Most people join local Councils to try to make a positive change, but often find the reality far different from their expectations. I was a local Councillor for four years before I was Deputy Mayor. If you have the right CEO, Mayor and a proactive Council you can get so much done, which we were lucky enough to have whilst I was there.  

However, I do believe that it is vital to have someone to always offer the opposing argument, as “Groupthink” can happen. Groupthink is defined as “a process of flawed decision making that occurs as a result of strong pressures among group members to reach an agreement. Often, when there is a council that has a history of conflict and inertia, a new council may find that they are so pleased to have a progressive council that “groupthink” can happen without anyone even being aware of it, until it is too late.

You are Chair of the Progress Association to develop a tourism hub around Cunnamulla Railway Station, why is this important to the community?

I feel that the communities rely too much on Council to do everything. Their main role is roads, sewerage, gardens and water, and although they do venture into community work as well, they mostly do it under duress.  They all have ageing infrastructure that costs millions to upkeep, much of which cannot be rated out, therefore funding must be constantly found to keep these assets from falling down. 

Community groups need to lighten to load of councils, and take on some of those ageing infrastructure issues that councils cannot. This is what the Paroo Progress Association Inc has done with the Cunnamulla Railway Station. It was so neglected that it looked like it could never return to its former glory days. The volunteer hours needed would be insurmountable. But a group of like-minded local ladies, all with their own businesses, have managed to pull it off.

The Progress Association thought of ways to use the station that would attract overnight stays, and bring a revenue stream in for the Progress Association. Cunnamulla All Aboard was born. A forty minute light and sound show in a brand new theatre that joins the railway station. This will bring nightly entertainment to visiting tourists, and in the off-season, allow movie nights for the locals. The theatre is nearly complete, and the attraction will open in the coming month, just in time for the tourist season.

Why do you love living in rural Queensland, and why should people consider moving there?

The main reason is the opportunities that can be found out here. The land for my development was cheap, so that allowed me to do a lot more infrastructure on top. The promotion in a small town is easier, because everyone recommends everyone. Cunnamulla people are great, they are friendly and welcoming. 

In a business, some things are a lot harder in small towns, but these are weighted to the positive for the benefits. It is incredibly easy to get around town, although distance to the next town is a long way. It’s harder to find staff (everyone is desperate), but easier to find helpers in an emergency. We have great internet coverage and access to lots of water, which is a blessing during the hot summers.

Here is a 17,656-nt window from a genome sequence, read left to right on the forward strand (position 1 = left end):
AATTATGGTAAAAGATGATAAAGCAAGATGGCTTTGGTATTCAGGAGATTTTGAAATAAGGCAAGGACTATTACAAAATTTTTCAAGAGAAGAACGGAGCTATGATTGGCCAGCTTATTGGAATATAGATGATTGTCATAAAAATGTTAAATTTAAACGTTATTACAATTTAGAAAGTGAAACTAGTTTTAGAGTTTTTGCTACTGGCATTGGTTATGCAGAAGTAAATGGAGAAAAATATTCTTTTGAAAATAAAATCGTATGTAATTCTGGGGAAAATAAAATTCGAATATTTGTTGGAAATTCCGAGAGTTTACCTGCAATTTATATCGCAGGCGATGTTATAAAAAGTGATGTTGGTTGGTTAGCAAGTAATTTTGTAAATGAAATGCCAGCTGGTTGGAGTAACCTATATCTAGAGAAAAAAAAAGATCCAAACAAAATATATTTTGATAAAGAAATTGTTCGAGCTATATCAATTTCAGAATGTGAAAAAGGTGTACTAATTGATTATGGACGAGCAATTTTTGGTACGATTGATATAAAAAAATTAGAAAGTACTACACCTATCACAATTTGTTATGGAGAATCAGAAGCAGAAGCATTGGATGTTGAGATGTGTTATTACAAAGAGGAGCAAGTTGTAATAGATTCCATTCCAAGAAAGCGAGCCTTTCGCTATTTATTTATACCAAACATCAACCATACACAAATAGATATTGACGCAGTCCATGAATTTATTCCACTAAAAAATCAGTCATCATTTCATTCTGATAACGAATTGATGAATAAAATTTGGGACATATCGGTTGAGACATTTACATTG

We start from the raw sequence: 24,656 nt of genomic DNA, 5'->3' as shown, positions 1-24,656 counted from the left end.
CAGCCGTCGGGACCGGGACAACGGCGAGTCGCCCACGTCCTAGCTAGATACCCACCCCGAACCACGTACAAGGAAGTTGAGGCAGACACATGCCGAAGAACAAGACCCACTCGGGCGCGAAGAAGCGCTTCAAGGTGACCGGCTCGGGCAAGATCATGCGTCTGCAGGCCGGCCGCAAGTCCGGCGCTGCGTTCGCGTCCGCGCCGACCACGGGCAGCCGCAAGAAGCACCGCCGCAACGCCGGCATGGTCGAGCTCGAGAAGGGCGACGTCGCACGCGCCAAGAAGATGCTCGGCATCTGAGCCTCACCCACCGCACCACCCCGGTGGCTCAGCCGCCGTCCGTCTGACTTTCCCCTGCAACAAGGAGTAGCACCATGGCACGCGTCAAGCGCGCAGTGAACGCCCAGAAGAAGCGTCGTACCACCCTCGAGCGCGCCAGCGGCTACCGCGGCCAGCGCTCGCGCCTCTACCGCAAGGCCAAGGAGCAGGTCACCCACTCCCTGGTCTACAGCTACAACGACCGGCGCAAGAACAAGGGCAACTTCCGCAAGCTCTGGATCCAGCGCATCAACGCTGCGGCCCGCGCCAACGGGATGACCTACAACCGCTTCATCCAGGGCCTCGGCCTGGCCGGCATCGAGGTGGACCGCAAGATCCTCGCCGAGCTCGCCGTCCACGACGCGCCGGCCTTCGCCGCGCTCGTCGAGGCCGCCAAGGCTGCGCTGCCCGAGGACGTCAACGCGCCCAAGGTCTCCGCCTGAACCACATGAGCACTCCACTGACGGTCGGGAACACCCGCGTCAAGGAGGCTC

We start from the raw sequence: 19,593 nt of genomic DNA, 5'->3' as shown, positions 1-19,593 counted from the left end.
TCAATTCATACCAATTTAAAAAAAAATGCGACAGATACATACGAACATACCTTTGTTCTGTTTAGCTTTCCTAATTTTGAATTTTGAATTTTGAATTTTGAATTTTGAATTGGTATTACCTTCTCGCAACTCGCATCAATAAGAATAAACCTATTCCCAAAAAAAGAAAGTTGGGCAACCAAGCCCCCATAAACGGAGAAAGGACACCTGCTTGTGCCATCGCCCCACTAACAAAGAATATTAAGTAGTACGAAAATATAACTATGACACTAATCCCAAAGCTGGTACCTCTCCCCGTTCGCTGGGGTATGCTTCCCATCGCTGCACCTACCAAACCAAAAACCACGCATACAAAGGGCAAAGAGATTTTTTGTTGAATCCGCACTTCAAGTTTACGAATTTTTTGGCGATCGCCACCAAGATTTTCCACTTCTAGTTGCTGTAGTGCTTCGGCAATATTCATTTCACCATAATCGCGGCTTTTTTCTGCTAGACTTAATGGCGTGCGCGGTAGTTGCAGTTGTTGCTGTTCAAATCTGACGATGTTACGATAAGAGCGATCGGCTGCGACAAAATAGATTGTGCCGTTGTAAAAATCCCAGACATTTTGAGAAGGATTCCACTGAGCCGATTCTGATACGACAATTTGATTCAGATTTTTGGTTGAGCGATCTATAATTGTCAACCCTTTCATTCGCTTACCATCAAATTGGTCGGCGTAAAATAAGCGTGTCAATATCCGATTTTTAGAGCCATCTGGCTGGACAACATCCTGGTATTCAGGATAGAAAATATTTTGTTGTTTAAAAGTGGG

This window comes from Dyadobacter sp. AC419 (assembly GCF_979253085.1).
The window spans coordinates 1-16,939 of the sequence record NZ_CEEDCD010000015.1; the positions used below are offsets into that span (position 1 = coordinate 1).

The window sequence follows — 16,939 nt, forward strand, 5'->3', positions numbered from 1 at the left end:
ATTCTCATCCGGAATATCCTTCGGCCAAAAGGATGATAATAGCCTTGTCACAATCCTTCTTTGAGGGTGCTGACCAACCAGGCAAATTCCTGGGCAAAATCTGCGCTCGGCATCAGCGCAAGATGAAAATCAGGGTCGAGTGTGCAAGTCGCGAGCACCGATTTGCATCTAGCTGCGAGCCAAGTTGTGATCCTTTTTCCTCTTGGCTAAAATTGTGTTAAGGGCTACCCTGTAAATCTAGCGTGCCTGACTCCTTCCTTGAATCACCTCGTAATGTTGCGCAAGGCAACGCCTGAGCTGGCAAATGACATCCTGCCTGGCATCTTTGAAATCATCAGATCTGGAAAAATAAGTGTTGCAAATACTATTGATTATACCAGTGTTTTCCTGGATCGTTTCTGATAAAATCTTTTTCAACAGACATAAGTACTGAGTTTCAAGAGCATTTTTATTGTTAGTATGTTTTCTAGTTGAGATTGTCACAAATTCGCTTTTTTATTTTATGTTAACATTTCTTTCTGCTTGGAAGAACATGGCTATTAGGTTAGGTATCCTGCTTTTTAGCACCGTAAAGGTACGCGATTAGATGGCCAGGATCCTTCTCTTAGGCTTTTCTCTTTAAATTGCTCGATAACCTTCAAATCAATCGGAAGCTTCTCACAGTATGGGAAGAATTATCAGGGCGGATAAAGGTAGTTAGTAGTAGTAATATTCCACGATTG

I like that you can be part of Local Council, a business person and a volunteer. When I retire I am going to put more time into volunteering and doing things I love. There is so much to be done in a small town, so you will always find something to do that you love.

What’s one piece of advice for future female leaders?

I didn’t start Cunnamulla Cabins until I was in my 40’s, so never give up on your dream. Always make sure there is a market for your product. Don’t think “If I build it, they will come”. This isn’t true. You have to do your research and know there is a market. I had done jobs that I liked before, but not that I ever really loved.

I had no assets nor credit rating when I started Cunnamulla Cabins, so it was an uphill battle to get a business loan. But I decided then I wanted to be comfortable when I retired, and I knew my wage at the time was never going to let me be comfortable, I would be working forever. But if you have an idea and you are committed, have done your research properly, there will be a lot of work, no holidays, sleepless nights, arguing with bank managers and people, and it will be exhausting, but the outcome in the end will be worth it. You will have something you own.


You are the female economy. Whether you are a female consumer, business owner or a woman in the workforce, you can create gender equality by choosing female led brands.

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Posted by Jade Collins - Femeconomy Director

Jade Collins has 20 years’ global experience in corporate executive Human Resources and management consulting roles in the Mining, Energy and Aerospace industries, leading large scale, complex multi-million-dollar change management programs. Jade finds the combination of her HR, Psychology and MBA qualifications and her leadership experience is invaluable for increasing gender equality in leadership across industries. Jade was a member of the Queensland Government's Strategic Advisory Group for the Toward Gender Parity: Women on Boards Initiative and the 2019 CQU Alumni of the Year for Social Impact for her work with Femeconomy.